After many years, we have a new baby in our family. My grandson, Jack, has become the joy of our family. After ten years, I had somehow forgotten the beautiful joy that a newborn can bring. It also helps that he is the most gifted child every born. 🙂
Having Baby Jack around has reminded me about how important it is for infants to make strong learning connections during that critical Birth-12month period. Those connections will only be as strong as we make them. The experiences we create for them must be real and relevant for strong connections to form. I was tying to read a board book to 5 month-old Jack and he was much more interested in how the corner of the book tasted. He was also intrigued when I opened up pages of the book and he suddenly discovered that there were several surfaces from which to choose. That experience may not be what I had in mind, but it was what he had in mind.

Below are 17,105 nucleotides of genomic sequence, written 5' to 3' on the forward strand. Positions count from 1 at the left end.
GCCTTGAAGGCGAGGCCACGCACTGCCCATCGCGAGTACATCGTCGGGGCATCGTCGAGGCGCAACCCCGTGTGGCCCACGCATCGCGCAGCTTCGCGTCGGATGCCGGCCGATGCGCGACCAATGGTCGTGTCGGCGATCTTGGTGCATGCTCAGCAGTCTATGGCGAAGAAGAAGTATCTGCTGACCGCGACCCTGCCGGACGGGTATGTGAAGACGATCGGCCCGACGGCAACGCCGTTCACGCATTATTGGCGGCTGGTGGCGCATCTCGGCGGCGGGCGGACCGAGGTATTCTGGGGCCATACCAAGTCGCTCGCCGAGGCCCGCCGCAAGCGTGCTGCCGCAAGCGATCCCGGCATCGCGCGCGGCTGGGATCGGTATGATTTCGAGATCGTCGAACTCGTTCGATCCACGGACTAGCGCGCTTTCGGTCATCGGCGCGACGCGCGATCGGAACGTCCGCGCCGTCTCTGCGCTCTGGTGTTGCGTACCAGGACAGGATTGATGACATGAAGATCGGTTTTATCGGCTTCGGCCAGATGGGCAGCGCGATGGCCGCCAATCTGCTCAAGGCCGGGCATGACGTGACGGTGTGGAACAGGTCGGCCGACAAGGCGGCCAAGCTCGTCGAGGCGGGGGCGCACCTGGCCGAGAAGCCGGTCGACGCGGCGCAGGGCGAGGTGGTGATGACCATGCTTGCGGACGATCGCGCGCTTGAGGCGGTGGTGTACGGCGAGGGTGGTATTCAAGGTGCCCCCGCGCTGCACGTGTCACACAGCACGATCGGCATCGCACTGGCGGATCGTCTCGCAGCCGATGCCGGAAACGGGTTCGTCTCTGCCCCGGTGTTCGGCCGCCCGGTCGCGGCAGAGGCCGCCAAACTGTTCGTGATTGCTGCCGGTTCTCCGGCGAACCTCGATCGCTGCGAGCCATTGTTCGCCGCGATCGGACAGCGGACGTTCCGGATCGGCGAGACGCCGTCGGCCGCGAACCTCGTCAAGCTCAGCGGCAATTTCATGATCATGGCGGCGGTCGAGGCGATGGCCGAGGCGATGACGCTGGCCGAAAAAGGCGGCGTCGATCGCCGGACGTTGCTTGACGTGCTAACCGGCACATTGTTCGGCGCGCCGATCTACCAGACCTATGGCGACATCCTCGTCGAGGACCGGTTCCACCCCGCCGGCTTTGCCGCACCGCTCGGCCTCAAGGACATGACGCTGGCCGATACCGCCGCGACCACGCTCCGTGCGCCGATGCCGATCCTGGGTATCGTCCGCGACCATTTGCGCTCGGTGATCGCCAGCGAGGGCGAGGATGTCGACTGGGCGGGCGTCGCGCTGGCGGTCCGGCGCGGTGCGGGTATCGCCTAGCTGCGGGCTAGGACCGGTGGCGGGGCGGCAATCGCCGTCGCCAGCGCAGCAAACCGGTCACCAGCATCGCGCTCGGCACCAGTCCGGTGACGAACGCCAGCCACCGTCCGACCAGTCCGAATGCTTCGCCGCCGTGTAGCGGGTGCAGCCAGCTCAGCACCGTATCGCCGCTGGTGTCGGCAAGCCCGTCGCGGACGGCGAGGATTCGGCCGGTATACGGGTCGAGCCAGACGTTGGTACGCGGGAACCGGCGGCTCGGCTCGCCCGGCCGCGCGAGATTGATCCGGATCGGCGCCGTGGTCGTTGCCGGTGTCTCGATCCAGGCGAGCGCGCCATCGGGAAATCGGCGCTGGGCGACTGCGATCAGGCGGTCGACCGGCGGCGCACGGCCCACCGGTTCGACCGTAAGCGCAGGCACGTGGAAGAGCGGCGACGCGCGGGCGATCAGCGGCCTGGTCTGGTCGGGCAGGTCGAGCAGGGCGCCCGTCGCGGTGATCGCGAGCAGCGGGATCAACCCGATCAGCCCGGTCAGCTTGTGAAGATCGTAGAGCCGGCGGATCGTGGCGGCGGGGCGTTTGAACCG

I was doing an art workshop in San Francisco this week and we were talking about how urgent it is for us to create hands-on real-world experiences for all children in the early childhood years. Giving a child a coloring book page or worksheet is not hands-on and instructional for cognitive learning. Early childhood educators should be all about creating experiences that can lead to strong brain connections for the children in their care. We must be teaching children to think in critical and creative ways to face the world in the future. We don’t even know what they are going to be doing, but each year we see critical and creative thinking rewarded with jobs and new opportunities. I challenged the group that I was working with to worry less about ‘mess’ and more about experiences. Messes can be cleaned up. Missed brain connections in early childhood cannot be made up.